punishment in the state of exception.) 1.5. Set theory distinguishes
between membership and inclusion. A term is included when it is part of a set
in the sense that all of its elements are elements of that set (one then says
that b is a subset of a, and one writes it b a). But a term may be a member
of a set without being included in it (membership is, after all, the primitive
notion of set theory, which one writes b a), or, conversely, a term may be
included in a set without being one of its members. In a recent book, Alain
Badiou has developed this distinction in order to translate it into political
terms. Badiou has membership correspond to presentation, and inclusion
correspond to representation (re-presentation). One then says that a term is a
member of a situation (in political terms, these are single individuals insofar
as they belong to a society). And one says that a term is included in a
situation if it is represented in the metastructure (the State) in which the
structure of the situation is counted as one term (individuals insofar as they
are recodified by the State into classes, for example, or into electorates).
Badiou defines a term as normal when it is both presented and represented
(that is, when it both is a member and is included), as excrescent when it is
represented but not presented (that is, when it is included in a situation
without being a member of that situation), and as singular when it is
presented but not represented (a term that is a member without being
included) (Ltre, pp. 95-115). What becomes of the exception in this
scheme? At first glance, one might think that it falls into the third case, that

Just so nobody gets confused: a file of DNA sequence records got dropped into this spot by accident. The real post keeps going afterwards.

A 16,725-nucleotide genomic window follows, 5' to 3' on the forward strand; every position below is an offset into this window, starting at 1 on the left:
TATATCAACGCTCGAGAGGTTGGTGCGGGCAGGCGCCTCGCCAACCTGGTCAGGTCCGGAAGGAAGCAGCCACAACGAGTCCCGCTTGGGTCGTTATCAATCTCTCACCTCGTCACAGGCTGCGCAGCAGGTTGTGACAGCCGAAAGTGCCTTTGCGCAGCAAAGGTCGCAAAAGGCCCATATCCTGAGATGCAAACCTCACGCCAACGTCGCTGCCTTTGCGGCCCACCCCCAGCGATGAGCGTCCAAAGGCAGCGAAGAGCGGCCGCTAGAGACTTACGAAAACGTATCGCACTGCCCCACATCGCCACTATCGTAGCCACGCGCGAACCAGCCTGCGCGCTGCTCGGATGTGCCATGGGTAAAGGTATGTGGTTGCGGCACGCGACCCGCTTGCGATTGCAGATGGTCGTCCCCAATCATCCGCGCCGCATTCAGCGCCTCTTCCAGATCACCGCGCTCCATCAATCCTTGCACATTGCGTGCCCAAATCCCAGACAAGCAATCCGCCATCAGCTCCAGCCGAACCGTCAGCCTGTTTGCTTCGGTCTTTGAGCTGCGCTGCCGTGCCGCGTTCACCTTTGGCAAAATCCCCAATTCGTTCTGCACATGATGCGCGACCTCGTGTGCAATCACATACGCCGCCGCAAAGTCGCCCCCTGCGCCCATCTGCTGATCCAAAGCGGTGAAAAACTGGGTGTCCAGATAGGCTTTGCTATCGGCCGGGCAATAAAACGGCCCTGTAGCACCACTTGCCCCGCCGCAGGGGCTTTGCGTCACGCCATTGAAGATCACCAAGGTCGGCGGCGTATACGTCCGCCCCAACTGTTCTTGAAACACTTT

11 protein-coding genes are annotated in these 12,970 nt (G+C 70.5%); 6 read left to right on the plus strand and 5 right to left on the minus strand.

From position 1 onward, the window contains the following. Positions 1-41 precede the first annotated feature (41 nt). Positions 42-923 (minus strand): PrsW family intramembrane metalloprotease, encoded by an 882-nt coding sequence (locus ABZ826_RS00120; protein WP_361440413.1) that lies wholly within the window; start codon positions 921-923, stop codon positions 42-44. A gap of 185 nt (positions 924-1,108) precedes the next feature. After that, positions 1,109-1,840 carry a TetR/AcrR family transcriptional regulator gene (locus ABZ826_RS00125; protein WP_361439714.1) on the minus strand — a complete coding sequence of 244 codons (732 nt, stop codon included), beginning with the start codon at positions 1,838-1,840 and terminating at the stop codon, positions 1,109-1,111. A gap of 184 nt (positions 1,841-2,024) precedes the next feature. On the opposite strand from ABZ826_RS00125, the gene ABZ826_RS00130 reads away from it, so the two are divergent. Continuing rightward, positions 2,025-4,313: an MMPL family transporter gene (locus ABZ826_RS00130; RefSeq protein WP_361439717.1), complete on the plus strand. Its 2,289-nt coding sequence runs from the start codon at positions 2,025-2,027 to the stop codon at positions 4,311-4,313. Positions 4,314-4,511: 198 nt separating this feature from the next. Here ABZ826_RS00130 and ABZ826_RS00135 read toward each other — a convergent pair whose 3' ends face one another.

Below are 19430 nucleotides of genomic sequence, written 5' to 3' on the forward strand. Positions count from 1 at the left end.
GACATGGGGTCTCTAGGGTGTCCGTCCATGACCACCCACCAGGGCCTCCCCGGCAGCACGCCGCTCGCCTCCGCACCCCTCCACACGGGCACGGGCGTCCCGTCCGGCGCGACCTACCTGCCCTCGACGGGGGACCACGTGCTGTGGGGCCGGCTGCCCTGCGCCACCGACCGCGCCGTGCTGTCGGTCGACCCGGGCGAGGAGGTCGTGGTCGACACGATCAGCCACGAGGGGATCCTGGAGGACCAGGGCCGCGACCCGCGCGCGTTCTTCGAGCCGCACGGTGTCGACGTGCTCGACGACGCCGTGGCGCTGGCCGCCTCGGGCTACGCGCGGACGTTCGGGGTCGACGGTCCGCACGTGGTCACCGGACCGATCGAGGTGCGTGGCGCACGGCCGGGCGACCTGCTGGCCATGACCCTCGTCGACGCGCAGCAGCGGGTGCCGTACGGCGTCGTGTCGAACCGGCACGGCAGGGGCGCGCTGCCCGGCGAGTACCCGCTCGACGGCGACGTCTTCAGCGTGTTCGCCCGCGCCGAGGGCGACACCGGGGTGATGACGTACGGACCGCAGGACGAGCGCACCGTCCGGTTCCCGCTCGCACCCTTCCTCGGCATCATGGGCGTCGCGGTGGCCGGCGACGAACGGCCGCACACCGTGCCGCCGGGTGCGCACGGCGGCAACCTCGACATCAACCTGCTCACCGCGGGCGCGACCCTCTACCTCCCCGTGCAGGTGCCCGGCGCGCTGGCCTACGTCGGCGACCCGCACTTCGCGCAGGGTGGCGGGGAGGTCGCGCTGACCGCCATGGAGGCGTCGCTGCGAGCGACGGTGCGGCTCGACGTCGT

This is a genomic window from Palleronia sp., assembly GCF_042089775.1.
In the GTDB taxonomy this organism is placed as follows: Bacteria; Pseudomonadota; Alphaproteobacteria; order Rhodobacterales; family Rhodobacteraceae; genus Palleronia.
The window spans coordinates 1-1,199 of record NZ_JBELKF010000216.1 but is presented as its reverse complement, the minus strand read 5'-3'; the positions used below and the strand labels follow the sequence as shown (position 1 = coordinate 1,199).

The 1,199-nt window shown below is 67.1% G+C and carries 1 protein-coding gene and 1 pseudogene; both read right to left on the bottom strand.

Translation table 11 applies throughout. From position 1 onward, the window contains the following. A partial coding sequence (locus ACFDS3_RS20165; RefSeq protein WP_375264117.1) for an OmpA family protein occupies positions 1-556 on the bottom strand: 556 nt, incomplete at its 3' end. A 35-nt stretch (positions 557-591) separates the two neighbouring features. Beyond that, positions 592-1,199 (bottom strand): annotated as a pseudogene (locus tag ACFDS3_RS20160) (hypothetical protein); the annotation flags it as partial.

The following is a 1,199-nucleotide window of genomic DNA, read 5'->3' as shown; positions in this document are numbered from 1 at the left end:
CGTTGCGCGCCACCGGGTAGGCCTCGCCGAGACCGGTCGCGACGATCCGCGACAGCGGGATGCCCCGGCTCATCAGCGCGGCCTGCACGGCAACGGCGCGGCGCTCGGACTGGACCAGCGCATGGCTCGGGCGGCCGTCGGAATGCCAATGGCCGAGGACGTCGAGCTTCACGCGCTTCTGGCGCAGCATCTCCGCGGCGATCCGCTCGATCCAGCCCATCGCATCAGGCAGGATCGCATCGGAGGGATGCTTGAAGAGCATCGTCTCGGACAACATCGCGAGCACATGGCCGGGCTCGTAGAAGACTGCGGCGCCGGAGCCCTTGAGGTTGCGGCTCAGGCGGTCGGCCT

the exception, in other words, embodies a kind of membership without
inclusion. And this is certainly Badious position. But what defines the
character of the sovereign claim is precisely that it applies to the exception in
no longer applying to it, that it includes what is outside itself. The sovereign
exception is thus the figure in which singularity is represented as such, which
is to say, insofar as it is unrepresentable. What cannot be included in any
way is included in the form of the exception. In Badious scheme, the
exception introduces a fourth figure, a threshold of indistinction between
excrescence (representation without presentation) and singularity
(presentation without representation), something like a paradoxical
inclusion of membership itself. The exception is what cannot be included in
the whole of which it is a member and cannot be a member of the
whole in which it is always already included. What emerges in this limit
figure is the radical crisis of every possibility of clearly distinguishing
between membership and inclusion, between what is outside and
what is inside, between exception and rule. Badious thought is, from
this perspective, a rigorous thought of the exception. His central category of
the event corresponds to the structure of the exception. Badiou defines the
event as an element of a situation such that its membership in the situation
is undecidable from the perspective of the situation. To the State, the event
thus necessarily appears as an excrescence. According to Badiou, the relation
between membership and inclusion is also marked by a fundamental lack of
correspondence, such that inclusion always exceeds membership (theorem of
the point of excess). The exception expresses precisely this impossibility of a

systems making inclusion coincide with membership, its reducing all its parts
ro unity. From the point of view of language, it is possible to assimilate
inclusion to sense and membership to denotation. In this way, the fact that a
word always has more sense than it can actually denote corresponds to the
theorem of the point of excess. Precisely this disjunction is at issue both in
Claude Lvi-Strausss theory of the constitutive excess of the signifier over
the signified (there is always a lack of equivalence between the rwo, which
is resolvable for a divine intellect alone, and which results in the existence of
a superabundance of the signifier over the signifieds on which it rests
[Introduction Mauss, p. xlix]) and in Emile Benvenistes doctrine of the
irreducible opposition between the semiotic and the semantic. The thought